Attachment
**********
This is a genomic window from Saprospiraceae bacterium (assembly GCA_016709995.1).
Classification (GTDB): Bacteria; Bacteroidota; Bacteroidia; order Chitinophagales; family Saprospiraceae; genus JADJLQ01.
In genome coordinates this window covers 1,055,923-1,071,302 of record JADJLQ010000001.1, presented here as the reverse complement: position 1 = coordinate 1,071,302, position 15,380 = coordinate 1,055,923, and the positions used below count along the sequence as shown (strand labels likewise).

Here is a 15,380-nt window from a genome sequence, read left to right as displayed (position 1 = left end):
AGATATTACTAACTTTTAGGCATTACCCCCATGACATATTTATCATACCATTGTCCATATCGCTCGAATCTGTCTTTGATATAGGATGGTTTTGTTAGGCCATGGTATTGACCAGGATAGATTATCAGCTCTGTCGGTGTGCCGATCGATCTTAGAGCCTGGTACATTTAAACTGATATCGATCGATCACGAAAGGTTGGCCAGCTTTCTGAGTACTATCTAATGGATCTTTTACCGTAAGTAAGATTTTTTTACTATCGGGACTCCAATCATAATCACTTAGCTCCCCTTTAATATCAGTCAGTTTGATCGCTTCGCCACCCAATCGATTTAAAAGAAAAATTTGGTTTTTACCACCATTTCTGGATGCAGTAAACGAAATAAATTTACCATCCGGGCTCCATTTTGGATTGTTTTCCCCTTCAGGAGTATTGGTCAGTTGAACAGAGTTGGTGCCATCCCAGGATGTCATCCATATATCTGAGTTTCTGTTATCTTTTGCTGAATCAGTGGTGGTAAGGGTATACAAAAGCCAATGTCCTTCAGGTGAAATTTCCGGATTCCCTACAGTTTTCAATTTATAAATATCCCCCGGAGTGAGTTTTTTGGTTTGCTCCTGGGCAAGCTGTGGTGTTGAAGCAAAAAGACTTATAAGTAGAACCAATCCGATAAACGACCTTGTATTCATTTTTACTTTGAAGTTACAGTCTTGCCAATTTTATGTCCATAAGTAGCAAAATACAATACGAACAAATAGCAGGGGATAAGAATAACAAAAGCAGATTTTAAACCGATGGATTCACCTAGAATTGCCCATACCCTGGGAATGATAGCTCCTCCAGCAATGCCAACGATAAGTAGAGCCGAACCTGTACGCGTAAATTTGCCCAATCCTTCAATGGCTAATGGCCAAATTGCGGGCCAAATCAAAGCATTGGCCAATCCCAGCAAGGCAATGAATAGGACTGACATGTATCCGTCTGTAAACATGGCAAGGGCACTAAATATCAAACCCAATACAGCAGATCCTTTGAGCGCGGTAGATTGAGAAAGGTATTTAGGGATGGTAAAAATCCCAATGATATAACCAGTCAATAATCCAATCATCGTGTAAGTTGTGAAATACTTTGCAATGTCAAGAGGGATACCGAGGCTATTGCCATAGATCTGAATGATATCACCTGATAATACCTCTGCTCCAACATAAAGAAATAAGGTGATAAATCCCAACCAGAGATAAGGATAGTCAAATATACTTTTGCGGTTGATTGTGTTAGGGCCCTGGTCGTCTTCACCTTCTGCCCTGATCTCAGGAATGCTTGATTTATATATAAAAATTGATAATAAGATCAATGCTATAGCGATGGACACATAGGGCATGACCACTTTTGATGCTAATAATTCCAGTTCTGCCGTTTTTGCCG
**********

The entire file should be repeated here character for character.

This is a genomic window from Saprospiraceae bacterium (assembly GCA_016709995.1).
Classification (GTDB): Bacteria; Bacteroidota; Bacteroidia; order Chitinophagales; family Saprospiraceae; genus JADJLQ01.
In genome coordinates this window covers 1,055,923-1,071,302 of record JADJLQ010000001.1, presented here as the reverse complement: position 1 = coordinate 1,071,302, position 15,380 = coordinate 1,055,923, and the positions used below count along the sequence as shown (strand labels likewise).

Here is a 15,380-nt window from a genome sequence, read left to right as displayed (position 1 = left end):
AGATATTACTAACTTTTAGGCATTACCCCCATGACATATTTATCATACCATTGTCCATATCGCTCGAATCTGTCTTTGATATAGGATGGTTTTGTTAGGCCATGGTATTGACCAGGATAGATTATCAGCTCTGTCGGTGTGCCGATCGATCTTAGAGCCTGGTACATTTAAACTGATATCGATCGATCACGAAAGGTTGGCCAGCTTTCTGAGTACTATCTAATGGATCTTTTACCGTAAGTAAGATTTTTTTACTATCGGGACTCCAATCATAATCACTTAGCTCCCCTTTAATATCAGTCAGTTTGATCGCTTCGCCACCCAATCGATTTAAAAGAAAAATTTGGTTTTTACCACCATTTCTGGATGCAGTAAACGAAATAAATTTACCATCCGGGCTCCATTTTGGATTGTTTTCCCCTTCAGGAGTATTGGTCAGTTGAACAGAGTTGGTGCCATCCCAGGATGTCATCCATATATCTGAGTTTCTGTTATCTTTTGCTGAATCAGTGGTGGTAAGGGTATACAAAAGCCAATGTCCTTCAGGTGAAATTTCCGGATTCCCTACAGTTTTCAATTTATAAATATCCCCCGGAGTGAGTTTTTTGGTTTGCTCCTGGGCAAGCTGTGGTGTTGAAGCAAAAAGACTTATAAGTAGAACCAATCCGATAAACGACCTTGTATTCATTTTTACTTTGAAGTTACAGTCTTGCCAATTTTATGTCCATAAGTAGCAAAATACAATACGAACAAATAGCAGGGGATAAGAATAACAAAAGCAGATTTTAAACCGATGGATTCACCTAGAATTGCCCATACCCTGGGAATGATAGCTCCTCCAGCAATGCCAACGATAAGTAGAGCCGAACCTGTACGCGTAAATTTGCCCAATCCTTCAATGGCTAATGGCCAAATTGCGGGCCAAATCAAAGCATTGGCCAATCCCAGCAAGGCAATGAATAGGACTGACATGTATCCGTCTGTAAACATGGCAAGGGCACTAAATATCAAACCCAATACAGCAGATCCTTTGAGCGCGGTAGATTGAGAAAGGTATTTAGGGATGGTAAAAATCCCAATGATATAACCAGTCAATAATCCAATCATCGTGTAAGTTGTGAAATACTTTGCAATGTCAAGAGGGATACCGAGGCTATTGCCATAGATCTGAATGATATCACCTGATAATACCTCTGCTCCAACATAAAGAAATAAGGTGATAAATCCCAACCAGAGATAAGGATAGTCAAATATACTTTTGCGGTTGATTGTGTTAGGGCCCTGGTCGTCTTCACCTTCTGCCCTGATCTCAGGAATGCTTGATTTATATATAAAAATTGATAATAAGATCAATGCTATAGCGATGGACACATAGGGCATGACCACTTTTGATGCTAATAATTCCAGTTCTGCCGTTTTTGCCG